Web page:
Endo unveils crush-resistant opioid

The FDA has approved a new formulation of Endo Pharmaceuticals' ($ENDP) opioid analgesic, Opana ER, that's intended to resist being crushed. Endo says in a statement that the tablets are based on a formulation technology from German pain specialist Grünenthal Group, a collaborator in the drug's development.

The technology, called Intac, provides "tailor-made release properties to achieve bioequivalence" to pills based on more conventional and easily crushed formulations, Grünenthal says in its own statement. The company explains that "polymer compositions and a unique manufacturing process yield tablet formulations with crush-resistant properties while preserving desired release characteristics."

Endo says also that the U.S. Patent and Trademark Office will issue a patent for the formulation, stretching Opana ER protection to November 2023.

Crush resistance addresses the tendency of drug abusers to crush opioid pills for smoking, inhaling or injection, reports Drug Store News.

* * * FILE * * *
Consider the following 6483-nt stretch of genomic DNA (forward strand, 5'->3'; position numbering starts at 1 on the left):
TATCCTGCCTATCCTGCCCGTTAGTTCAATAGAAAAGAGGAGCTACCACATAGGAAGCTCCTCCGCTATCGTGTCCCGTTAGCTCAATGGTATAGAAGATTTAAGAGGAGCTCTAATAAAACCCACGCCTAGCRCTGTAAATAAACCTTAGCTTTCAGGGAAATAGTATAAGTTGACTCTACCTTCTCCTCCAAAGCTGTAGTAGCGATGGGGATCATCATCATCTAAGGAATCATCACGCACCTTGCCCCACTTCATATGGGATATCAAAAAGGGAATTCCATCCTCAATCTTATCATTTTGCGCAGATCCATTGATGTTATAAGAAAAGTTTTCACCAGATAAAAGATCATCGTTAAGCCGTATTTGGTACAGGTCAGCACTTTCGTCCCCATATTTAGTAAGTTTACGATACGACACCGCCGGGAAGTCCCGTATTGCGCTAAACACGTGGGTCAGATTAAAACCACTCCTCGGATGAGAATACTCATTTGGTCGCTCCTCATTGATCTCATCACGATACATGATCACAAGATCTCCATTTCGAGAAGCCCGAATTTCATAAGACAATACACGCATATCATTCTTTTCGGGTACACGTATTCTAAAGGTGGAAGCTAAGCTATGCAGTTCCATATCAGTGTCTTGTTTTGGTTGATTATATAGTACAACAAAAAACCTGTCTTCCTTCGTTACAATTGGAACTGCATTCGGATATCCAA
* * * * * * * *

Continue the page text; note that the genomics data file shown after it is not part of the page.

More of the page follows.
The FDA found that the drug, scheduled for a 2012 launch, is otherwise identical to the previous formulation, already on the market. It exhibits "no significant difference" in API absorption characteristics compared with the original Opana ER formulation, the statement says.

The new formulation will bear the same name and Endo says it expects a "seamless transition" in 2012. Opana ER will be available in the same dosage strengths, color and packaging, as well as tablet size and shape. 

- here's the story
- see the Endo release
- and the Grünenthal announcement

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